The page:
Back in April, the House once again passed CISPA - a controversial cybersecurity bill that would allow the government to share information with private companies and vice versa. At the time, opponents said it didn't have enough privacy safeguards to prevent the NSA from nabbing subscriber data, but recent revelations regarding the agency have already shown such actions to be taking place. Since then, CISPA has been all but forgotten, but one of its biggest proponents isn't going to let it die.
House Intelligence Chairman and NSA defender Mike Rogers recently spoke at a panel discussion hosted by the Center for Strategic and International Studies. The topic of CISPA and how it's fairing in light of the recent NSA leaks obviously came up. Instead of painting a picture of doom and gloom for his legislation, Rogers simply said that CISPA is "a little ill." He's confident, however, that the bill is "not dead yet."
That's certainly one way to put it, but CISPA is pretty much dead. The Senate, despite Senate Intelligence Chairwoman Dianne Feinstein's best efforts, has pretty much dropped the legislation, and is instead working on its own cybersecurity legislation. The new bill, being drafted by Senate Commerce, Science and Transportation Committee Chairman Jay Rockefeller, wouldn't allow the government and companies to share data. Instead, it would set up voluntary standards and best practices that power plants and other critical infrastructure would be encouraged to follow.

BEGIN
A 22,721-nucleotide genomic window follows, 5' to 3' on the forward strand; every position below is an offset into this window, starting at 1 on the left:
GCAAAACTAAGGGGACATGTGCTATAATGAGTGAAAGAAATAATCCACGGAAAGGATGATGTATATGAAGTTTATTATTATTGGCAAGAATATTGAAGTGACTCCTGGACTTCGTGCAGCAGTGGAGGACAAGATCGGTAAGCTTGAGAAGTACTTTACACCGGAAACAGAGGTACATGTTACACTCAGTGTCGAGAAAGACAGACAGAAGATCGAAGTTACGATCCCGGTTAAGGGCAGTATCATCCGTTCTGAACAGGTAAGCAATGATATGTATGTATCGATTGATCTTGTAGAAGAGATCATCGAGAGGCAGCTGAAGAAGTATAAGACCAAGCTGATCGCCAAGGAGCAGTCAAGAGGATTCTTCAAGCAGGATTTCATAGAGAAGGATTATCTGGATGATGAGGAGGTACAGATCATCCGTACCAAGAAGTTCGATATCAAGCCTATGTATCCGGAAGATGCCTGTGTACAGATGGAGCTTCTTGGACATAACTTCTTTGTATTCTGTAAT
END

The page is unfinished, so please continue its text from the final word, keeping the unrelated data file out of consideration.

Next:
Despite this, Rogers is still confident that Feinstein, his counterpart in the Senate, will succeed in crafting a Senate version of CISPA. He's also working to rewrite some parts of his own bill to address some of the concerns that privacy proponents have brought forward in light of the NSA leaks.
Of course, any improvements from Rogers or Feinstein should be taken with a grain of salt as both are staunch defenders of the NSA. Feinstein, in particular, has said she would introduce legislation that would make the NSA more transparent, but would otherwise leave the agency's many controversial surveillance programs, including its bulk collection of Americans' cellphone metadata, fully intact.
In short, the same people who say the NSA has done nothing wrong are moving ahead with legislation that would fully legalize the act of private companies handing over your data to the NSA all in the name of cybersecurity. After all, hackers and terrorists are apparently the most dangerous threat facing this country - not an incompetent Congress.[Image: Mike Rogers/Facebook] [h/t: The Hill]